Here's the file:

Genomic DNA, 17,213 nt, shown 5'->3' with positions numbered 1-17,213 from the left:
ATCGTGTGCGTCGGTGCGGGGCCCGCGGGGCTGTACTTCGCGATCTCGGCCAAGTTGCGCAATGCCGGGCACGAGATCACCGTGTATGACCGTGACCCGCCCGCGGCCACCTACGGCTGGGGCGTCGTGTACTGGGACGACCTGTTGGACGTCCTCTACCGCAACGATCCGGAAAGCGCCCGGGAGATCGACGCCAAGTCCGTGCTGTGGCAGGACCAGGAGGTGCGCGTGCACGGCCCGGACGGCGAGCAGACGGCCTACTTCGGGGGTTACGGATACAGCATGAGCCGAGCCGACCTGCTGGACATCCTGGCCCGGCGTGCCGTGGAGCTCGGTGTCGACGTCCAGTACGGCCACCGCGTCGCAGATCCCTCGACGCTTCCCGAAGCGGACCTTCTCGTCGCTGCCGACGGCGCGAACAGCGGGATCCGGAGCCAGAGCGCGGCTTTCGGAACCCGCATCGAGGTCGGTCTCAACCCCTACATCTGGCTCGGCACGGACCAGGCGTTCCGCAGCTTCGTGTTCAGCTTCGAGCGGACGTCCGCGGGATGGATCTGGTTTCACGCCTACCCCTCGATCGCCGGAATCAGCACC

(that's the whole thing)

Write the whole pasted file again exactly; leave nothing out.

Genomic DNA, 17,213 nt, shown 5'->3' with positions numbered 1-17,213 from the left:
ATCGTGTGCGTCGGTGCGGGGCCCGCGGGGCTGTACTTCGCGATCTCGGCCAAGTTGCGCAATGCCGGGCACGAGATCACCGTGTATGACCGTGACCCGCCCGCGGCCACCTACGGCTGGGGCGTCGTGTACTGGGACGACCTGTTGGACGTCCTCTACCGCAACGATCCGGAAAGCGCCCGGGAGATCGACGCCAAGTCCGTGCTGTGGCAGGACCAGGAGGTGCGCGTGCACGGCCCGGACGGCGAGCAGACGGCCTACTTCGGGGGTTACGGATACAGCATGAGCCGAGCCGACCTGCTGGACATCCTGGCCCGGCGTGCCGTGGAGCTCGGTGTCGACGTCCAGTACGGCCACCGCGTCGCAGATCCCTCGACGCTTCCCGAAGCGGACCTTCTCGTCGCTGCCGACGGCGCGAACAGCGGGATCCGGAGCCAGAGCGCGGCTTTCGGAACCCGCATCGAGGTCGGTCTCAACCCCTACATCTGGCTCGGCACGGACCAGGCGTTCCGCAGCTTCGTGTTCAGCTTCGAGCGGACGTCCGCGGGATGGATCTGGTTTCACGCCTACCCCTCGATCGCCGGAATCAGCACC